Perhaps it is just coincidence, but I have come across another estate planning fiasco, and once again, it involves an artist. As someone who is closely related to an artist, I can’t say I find this terribly surprisingly. I hope I’m not perpetuating any offensive stereotypes if I suggest that typically, an important part of being an artist is a pronounced disdain for obsessing over material goods, as well as less-than-rigid adherence to following rules. While these qualities frequently serve artists well in their profession, those same qualities can result in quite an ugly picture when certain unavoidable responsibilities that require sustained attention to rules governing material goods, such as estate planning, need to be taken care of.

The artist in question this time is Thomas Kinkade, a painter of landscape and rural scenery. When he died unexpectedly from an accidental overdose of Valium and alcohol, he left behind an estate worth at least tens of millions of dollars. With that amount of money at stake, one would hope for clear instructions on what should be done with it. And it appears that at least at one point, Mr. Kinkade had created those. He had, for instance, set up a living trust, something that usually takes some sophistication and effort to do. He also had a will, directing assets into the trust after he died.

Undoing the best laid plans

Two problems, however, have seriously muddied the waters for those who think they have a claim to Mr. Kinkade’s estate. First, at the time of his death, Mr. Kinkade was separated, but not yet divorced, from his wife. Marital separations can raise tricky estate planning problems because, regardless of what you say in a will, your spouse will likely have a right to some portion of your estate, even a spouse from whom you have separated.

Second, although he appears to have put an estate plan in place, Mr. Kinkade may have undone at least some of that plan by executing two holographic wills since creating the original documents. Although a holographic will may sound like some sort of high tech, cutting edge way to dispose of your assets, it actually is the opposite. It’s a handwritten document, providing instructions on how to dispose of your assets. Many states, including Colorado, recognize holographic wills in certain circumstances.

The end result is a wife and a girlfriend locked in a nasty and expensive court battle, with security guards stationed inside and outside one of the properties at issue 24 hours a day. If you think estate planning is boring, you really should read the article.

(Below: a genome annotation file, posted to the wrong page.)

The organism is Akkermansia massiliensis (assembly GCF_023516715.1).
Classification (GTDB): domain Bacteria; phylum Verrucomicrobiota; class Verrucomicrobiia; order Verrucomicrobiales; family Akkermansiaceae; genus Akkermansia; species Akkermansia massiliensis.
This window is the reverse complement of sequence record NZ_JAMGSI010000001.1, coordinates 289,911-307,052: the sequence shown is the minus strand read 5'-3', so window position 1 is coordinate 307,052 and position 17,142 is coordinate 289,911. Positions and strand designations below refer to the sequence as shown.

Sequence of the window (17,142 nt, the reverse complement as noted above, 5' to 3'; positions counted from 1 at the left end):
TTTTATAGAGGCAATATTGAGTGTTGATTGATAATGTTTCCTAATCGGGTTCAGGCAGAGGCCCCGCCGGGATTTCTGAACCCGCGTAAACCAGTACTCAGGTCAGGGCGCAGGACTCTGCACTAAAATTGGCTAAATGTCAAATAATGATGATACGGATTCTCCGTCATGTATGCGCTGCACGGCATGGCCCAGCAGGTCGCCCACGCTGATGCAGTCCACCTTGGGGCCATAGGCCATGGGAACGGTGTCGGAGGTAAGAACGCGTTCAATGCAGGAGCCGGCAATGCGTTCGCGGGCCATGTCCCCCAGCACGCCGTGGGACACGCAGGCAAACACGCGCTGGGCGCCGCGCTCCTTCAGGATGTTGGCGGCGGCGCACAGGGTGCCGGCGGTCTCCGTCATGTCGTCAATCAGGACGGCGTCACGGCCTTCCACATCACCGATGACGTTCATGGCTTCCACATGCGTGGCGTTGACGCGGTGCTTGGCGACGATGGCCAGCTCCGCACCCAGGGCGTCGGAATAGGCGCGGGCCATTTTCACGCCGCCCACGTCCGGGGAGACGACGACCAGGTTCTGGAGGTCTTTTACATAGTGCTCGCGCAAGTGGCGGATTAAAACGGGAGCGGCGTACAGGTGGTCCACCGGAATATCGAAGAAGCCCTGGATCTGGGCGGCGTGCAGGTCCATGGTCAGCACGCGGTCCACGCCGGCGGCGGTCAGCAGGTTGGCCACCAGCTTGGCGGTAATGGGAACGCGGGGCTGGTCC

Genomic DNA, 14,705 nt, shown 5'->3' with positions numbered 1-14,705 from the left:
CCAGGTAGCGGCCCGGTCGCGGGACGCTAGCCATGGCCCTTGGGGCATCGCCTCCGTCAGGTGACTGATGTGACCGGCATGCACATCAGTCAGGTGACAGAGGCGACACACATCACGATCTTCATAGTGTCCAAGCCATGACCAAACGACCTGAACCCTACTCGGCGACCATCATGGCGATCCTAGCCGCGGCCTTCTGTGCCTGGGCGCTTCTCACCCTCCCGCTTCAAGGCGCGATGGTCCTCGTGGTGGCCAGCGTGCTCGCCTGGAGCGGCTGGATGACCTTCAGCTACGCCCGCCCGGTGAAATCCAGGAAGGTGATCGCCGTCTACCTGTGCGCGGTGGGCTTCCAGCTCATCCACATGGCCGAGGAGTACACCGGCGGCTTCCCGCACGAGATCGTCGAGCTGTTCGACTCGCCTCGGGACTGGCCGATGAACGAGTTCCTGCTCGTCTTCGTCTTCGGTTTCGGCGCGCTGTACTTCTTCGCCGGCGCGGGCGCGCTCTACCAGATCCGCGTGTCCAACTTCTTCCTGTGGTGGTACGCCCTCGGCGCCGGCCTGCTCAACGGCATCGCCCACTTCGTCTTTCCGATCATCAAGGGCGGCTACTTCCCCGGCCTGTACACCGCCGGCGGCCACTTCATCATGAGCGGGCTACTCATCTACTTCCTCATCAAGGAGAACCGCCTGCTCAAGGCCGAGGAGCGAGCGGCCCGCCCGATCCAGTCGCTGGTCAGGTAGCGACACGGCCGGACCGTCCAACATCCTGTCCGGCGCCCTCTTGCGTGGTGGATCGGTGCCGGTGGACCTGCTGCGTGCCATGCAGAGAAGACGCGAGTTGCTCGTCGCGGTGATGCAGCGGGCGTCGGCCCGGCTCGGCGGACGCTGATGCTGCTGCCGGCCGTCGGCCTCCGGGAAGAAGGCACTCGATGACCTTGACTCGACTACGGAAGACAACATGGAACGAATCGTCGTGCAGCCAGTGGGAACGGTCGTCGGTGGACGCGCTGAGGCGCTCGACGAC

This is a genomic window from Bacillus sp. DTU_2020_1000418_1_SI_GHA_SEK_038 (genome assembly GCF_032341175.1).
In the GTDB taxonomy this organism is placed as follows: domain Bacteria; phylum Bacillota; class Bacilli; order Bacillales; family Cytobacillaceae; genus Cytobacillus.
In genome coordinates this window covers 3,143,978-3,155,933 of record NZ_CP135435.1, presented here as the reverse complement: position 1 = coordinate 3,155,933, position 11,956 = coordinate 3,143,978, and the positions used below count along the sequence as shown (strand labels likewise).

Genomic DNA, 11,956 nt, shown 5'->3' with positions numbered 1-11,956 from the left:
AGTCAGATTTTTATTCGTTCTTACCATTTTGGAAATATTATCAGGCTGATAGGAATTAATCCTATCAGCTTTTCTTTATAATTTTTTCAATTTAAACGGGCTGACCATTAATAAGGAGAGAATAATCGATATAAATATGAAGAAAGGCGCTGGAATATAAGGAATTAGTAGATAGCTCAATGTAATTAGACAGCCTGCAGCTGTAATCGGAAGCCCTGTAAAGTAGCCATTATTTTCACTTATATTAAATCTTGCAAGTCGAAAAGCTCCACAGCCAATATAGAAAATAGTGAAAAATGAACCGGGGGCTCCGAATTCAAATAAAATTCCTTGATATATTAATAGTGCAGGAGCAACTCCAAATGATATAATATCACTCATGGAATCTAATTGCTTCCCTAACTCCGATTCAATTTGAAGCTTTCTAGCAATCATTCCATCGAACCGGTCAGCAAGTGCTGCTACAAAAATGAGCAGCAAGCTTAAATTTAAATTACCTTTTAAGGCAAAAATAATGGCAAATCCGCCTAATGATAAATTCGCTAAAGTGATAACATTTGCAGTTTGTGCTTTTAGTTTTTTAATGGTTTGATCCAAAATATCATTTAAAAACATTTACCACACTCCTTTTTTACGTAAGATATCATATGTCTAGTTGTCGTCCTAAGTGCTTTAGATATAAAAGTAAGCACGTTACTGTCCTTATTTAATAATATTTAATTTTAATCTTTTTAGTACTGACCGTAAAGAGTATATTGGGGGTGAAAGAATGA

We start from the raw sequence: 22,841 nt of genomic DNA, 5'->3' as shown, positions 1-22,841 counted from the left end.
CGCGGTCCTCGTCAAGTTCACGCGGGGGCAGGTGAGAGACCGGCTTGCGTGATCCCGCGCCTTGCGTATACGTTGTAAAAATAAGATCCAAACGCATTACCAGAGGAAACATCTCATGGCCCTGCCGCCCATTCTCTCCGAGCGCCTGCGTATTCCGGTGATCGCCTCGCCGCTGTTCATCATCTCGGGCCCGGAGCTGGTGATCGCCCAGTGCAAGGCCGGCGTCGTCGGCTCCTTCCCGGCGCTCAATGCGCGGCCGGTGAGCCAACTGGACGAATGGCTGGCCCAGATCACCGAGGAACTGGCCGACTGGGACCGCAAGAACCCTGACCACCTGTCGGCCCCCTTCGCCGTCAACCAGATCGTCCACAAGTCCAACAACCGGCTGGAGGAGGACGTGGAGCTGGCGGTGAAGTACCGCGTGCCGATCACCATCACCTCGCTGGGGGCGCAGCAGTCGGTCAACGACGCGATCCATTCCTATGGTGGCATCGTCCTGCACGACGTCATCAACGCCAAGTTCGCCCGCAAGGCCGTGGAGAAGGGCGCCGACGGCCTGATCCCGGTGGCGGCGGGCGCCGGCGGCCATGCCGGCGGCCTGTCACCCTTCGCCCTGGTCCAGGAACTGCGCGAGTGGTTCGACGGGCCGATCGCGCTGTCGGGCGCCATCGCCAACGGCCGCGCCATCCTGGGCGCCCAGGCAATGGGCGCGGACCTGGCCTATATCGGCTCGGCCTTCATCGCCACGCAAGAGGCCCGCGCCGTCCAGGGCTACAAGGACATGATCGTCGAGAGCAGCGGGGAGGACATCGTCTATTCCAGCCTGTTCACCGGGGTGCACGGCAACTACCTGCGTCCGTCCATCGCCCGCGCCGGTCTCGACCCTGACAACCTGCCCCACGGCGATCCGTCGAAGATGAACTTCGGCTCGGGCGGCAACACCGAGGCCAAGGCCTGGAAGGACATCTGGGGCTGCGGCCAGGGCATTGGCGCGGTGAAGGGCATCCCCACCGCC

Lessons for the rest of us

I can think of at least two lessons that even those of us who don’t have tens of millions of dollars can draw from this story:

  1. Try to keep your marital status consistent with how you are actually living your life. Being married to the person that you would want your assets to go to significantly simplifies things. On the flip side, trying to give your assets to someone when you are married to someone else is a recipe for disaster. Also bad is keeping a will in place that gives your possessions to someone who you have divorced. When you change your marital status, one of your highest priorities should be to check your will and your beneficiary designations on your insurance policies and bank accounts.
  2. Be aware that creating a will can be surprisingly easy, and revoking a will can be surprisingly hard. If you write down instructions about where your stuff should go after you die, those instructions can become legally binding in certain circumstances, even if you weren’t necessarily thinking that what you wrote was a final draft. I remember one case in law school in which a woman submitted a doodle to a probate court showing an arrow pointing to a dot. Her contention was that the doodle was a depiction by her late boyfriend of his intent that all of his stuff go to her. She, apparently, was the dot. Unfortunately, I don’t remember the outcome of the case, but her argument was taken seriously enough to be put into a law school case book. On the other side, if you have a will that you decide to revoke, and you do so by, for instance, writing “void” across the front page, or by issuing a new document that you intend to replace or modify instructions that you already have in place, it’s possible that those actions won’t be enough to invalidate the earlier document.

The bottom line is that if you are writing, modifying, or undoing written instructions about what should happen to your possessions after you die, you should seek assistance from someone who knows how to do what you’re trying to do in a way that courts will understand. You cannot count on common sense to serve as a reliable guide in this area. Whatever Mr. Kinkade was hoping to accomplish, we can be sure that what’s happening now isn’t what he had in mind.